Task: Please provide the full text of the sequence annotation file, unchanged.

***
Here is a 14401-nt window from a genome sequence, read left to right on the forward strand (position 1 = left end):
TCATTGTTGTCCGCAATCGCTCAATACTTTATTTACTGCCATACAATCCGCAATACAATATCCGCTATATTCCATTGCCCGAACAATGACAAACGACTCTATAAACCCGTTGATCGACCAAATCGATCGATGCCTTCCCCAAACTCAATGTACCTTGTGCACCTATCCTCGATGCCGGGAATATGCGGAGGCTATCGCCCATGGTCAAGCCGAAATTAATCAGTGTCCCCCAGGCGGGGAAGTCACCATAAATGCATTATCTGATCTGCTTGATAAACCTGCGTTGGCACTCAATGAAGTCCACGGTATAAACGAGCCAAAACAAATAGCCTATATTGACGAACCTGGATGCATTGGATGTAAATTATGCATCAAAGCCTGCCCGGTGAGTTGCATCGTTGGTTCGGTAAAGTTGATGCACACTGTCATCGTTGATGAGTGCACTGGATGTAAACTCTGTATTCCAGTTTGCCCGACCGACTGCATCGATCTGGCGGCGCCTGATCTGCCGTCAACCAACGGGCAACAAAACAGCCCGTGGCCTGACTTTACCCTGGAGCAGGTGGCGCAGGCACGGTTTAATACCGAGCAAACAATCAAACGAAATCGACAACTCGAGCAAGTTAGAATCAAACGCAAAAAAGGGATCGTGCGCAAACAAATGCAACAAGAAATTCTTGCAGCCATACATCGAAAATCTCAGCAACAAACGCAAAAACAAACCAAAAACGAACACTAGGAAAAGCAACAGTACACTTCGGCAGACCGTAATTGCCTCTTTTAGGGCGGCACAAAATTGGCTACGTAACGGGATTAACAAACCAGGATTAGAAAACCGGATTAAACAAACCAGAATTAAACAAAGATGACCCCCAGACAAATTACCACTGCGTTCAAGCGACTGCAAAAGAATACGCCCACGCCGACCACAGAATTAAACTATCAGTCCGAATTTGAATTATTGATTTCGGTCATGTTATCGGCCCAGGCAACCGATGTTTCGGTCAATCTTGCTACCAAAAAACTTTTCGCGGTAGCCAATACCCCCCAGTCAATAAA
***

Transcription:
Here is a 14401-nt window from a genome sequence, read left to right on the forward strand (position 1 = left end):
TCATTGTTGTCCGCAATCGCTCAATACTTTATTTACTGCCATACAATCCGCAATACAATATCCGCTATATTCCATTGCCCGAACAATGACAAACGACTCTATAAACCCGTTGATCGACCAAATCGATCGATGCCTTCCCCAAACTCAATGTACCTTGTGCACCTATCCTCGATGCCGGGAATATGCGGAGGCTATCGCCCATGGTCAAGCCGAAATTAATCAGTGTCCCCCAGGCGGGGAAGTCACCATAAATGCATTATCTGATCTGCTTGATAAACCTGCGTTGGCACTCAATGAAGTCCACGGTATAAACGAGCCAAAACAAATAGCCTATATTGACGAACCTGGATGCATTGGATGTAAATTATGCATCAAAGCCTGCCCGGTGAGTTGCATCGTTGGTTCGGTAAAGTTGATGCACACTGTCATCGTTGATGAGTGCACTGGATGTAAACTCTGTATTCCAGTTTGCCCGACCGACTGCATCGATCTGGCGGCGCCTGATCTGCCGTCAACCAACGGGCAACAAAACAGCCCGTGGCCTGACTTTACCCTGGAGCAGGTGGCGCAGGCACGGTTTAATACCGAGCAAACAATCAAACGAAATCGACAACTCGAGCAAGTTAGAATCAAACGCAAAAAAGGGATCGTGCGCAAACAAATGCAACAAGAAATTCTTGCAGCCATACATCGAAAATCTCAGCAACAAACGCAAAAACAAACCAAAAACGAACACTAGGAAAAGCAACAGTACACTTCGGCAGACCGTAATTGCCTCTTTTAGGGCGGCACAAAATTGGCTACGTAACGGGATTAACAAACCAGGATTAGAAAACCGGATTAAACAAACCAGAATTAAACAAAGATGACCCCCAGACAAATTACCACTGCGTTCAAGCGACTGCAAAAGAATACGCCCACGCCGACCACAGAATTAAACTATCAGTCCGAATTTGAATTATTGATTTCGGTCATGTTATCGGCCCAGGCAACCGATGTTTCGGTCAATCTTGCTACCAAAAAACTTTTCGCGGTAGCCAATACCCCCCAGTCAATAAA